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Guru Nanak's Relationship With Lodis And Mughals - Book By Gurmit Singh
Introduction To 'Guru Nanak's Relationship With Lodis And Mughals' By Gurmit Singh
Guru Nanak was born in 1469 A.D. at a village named Rae Bhoe di Talwandi. which was later on named Nankana Sahib (Now in Pakistan). He spent fifteen years at his birth place, after which he was sent by his father, Mehta Kalu to Sultanpur Lodi where Jai Ram, Nanak's brother-in-law, was serving as Dewan (Minister) to Nawab Daulat Khan Lodi, Subedar (Governor) of Sultanpur province. Jai Ram got Nanak appointed as Modi (Store Keeper) in the service of the Nawab in 1485. This was a modestly respectable post, but demanding a high standard of honesty. Nanak discharged his duties with admirable honesty and served for about fifteen years. During this period, Nanak's detachment towards the world grew deeper and deeper with the passage of time-although he continued to lead a house-holder's life and two sons were born to him: Sri Chand in 1493 and Lakshmi Chand in 1496. During the period of service Nanak passed most of his spare time in Bhakti (Devotion). He would hold 'Kirtans' in the evenings, and would sing his own devotional compositions at these spiritual gatherings-all the people present joining in the singing.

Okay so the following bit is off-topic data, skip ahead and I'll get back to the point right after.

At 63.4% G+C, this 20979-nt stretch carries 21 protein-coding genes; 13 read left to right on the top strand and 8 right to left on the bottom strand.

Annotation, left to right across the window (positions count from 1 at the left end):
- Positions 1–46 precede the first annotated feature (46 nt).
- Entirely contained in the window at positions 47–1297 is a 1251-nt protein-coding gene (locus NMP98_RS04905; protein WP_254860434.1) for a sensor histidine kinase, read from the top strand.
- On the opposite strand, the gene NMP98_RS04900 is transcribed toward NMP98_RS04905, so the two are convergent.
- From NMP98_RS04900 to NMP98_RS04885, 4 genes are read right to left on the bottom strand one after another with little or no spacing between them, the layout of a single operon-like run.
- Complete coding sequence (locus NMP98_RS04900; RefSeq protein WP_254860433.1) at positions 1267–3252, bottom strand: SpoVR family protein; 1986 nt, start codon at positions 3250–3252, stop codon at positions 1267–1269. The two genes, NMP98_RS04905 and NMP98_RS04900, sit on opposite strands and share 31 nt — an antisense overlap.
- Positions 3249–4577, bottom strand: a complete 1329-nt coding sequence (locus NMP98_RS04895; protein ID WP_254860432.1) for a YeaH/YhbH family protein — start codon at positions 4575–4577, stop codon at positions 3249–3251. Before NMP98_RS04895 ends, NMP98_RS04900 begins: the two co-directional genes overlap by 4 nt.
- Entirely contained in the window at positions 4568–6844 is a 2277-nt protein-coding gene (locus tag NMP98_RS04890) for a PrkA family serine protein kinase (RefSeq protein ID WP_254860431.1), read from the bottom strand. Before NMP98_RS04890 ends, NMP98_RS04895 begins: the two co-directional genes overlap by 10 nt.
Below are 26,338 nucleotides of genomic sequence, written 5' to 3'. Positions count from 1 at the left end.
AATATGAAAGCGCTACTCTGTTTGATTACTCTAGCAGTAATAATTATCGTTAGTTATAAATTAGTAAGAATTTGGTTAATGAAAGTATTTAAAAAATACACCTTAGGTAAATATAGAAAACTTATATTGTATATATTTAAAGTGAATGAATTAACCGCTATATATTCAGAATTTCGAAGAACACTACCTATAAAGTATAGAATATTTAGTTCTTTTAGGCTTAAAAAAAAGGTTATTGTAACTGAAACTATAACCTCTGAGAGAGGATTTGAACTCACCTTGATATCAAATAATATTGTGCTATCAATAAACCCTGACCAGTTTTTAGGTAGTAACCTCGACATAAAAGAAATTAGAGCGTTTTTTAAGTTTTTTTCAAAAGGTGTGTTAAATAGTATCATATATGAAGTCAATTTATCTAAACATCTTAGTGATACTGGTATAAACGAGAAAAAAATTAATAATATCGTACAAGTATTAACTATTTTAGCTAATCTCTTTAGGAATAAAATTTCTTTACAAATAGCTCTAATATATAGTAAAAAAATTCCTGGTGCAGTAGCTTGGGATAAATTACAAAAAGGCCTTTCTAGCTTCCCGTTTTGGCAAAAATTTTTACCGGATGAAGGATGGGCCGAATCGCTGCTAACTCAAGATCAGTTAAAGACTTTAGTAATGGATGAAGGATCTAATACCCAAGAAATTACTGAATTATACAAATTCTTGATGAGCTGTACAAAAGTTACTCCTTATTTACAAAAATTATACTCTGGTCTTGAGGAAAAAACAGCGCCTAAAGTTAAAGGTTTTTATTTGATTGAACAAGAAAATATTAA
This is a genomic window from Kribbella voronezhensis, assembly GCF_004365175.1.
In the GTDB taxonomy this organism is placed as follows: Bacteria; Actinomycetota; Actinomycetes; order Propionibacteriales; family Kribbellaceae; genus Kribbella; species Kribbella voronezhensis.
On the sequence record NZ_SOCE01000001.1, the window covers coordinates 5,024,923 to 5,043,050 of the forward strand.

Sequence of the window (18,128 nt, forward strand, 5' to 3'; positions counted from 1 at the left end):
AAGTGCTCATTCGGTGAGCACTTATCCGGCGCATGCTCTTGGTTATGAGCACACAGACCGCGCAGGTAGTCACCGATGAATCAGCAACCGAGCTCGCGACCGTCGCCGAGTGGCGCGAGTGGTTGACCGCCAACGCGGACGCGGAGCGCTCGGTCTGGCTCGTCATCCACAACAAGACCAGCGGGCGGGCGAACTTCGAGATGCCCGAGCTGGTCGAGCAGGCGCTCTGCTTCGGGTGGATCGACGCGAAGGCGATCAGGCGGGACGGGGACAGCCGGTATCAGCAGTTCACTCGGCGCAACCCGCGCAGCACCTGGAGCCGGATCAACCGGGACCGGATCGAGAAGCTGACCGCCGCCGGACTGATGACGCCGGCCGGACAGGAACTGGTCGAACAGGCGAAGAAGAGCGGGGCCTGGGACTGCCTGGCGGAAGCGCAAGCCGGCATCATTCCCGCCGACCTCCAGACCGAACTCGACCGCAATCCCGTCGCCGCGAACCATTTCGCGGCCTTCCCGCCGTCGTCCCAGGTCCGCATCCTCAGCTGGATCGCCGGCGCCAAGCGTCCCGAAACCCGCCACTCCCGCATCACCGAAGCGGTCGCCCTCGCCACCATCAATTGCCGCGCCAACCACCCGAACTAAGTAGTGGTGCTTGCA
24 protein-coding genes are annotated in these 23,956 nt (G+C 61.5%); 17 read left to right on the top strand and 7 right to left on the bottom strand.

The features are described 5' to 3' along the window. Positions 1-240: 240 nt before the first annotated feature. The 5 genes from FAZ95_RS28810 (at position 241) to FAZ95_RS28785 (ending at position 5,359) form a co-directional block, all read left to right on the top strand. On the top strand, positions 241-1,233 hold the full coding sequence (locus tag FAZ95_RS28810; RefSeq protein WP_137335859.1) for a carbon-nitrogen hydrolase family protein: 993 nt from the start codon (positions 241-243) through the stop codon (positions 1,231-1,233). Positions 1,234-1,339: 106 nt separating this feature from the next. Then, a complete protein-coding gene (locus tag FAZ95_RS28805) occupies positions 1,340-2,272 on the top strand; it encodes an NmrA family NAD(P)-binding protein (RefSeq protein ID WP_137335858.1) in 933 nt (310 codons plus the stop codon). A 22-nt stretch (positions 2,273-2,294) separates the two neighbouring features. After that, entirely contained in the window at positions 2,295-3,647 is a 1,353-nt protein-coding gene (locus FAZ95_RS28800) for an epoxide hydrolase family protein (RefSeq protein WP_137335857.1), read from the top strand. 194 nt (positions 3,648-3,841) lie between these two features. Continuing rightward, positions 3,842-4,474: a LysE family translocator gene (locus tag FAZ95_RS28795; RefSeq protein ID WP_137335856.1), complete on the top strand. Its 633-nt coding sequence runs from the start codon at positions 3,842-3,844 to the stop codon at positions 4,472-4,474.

ln 1499 or 1500 Nanak gave up his worldly duties and started on his first travel (called 'Udasi') to spread his spiritual message and mission to the world. So the year 1500 A.D. can be taken as the year in which the Guruship of Nanak started in a regular way.
After Guru Nanak, there came nine Gurus, the last being Guru Gobind Singh whose soul merged in the universal soul in 1708 at Nanded (Maharashtra). Guru Gobind Singh declared, before leaving off his mortal body, that after him the Sikh scripture, Granth Sahib, should be regarded as 'Guru' and that there would be no personal Guru in future.
Thus the period of personal Guruship may be taken to cover about 208 years, i.e. from 1500 to 1708 A.D.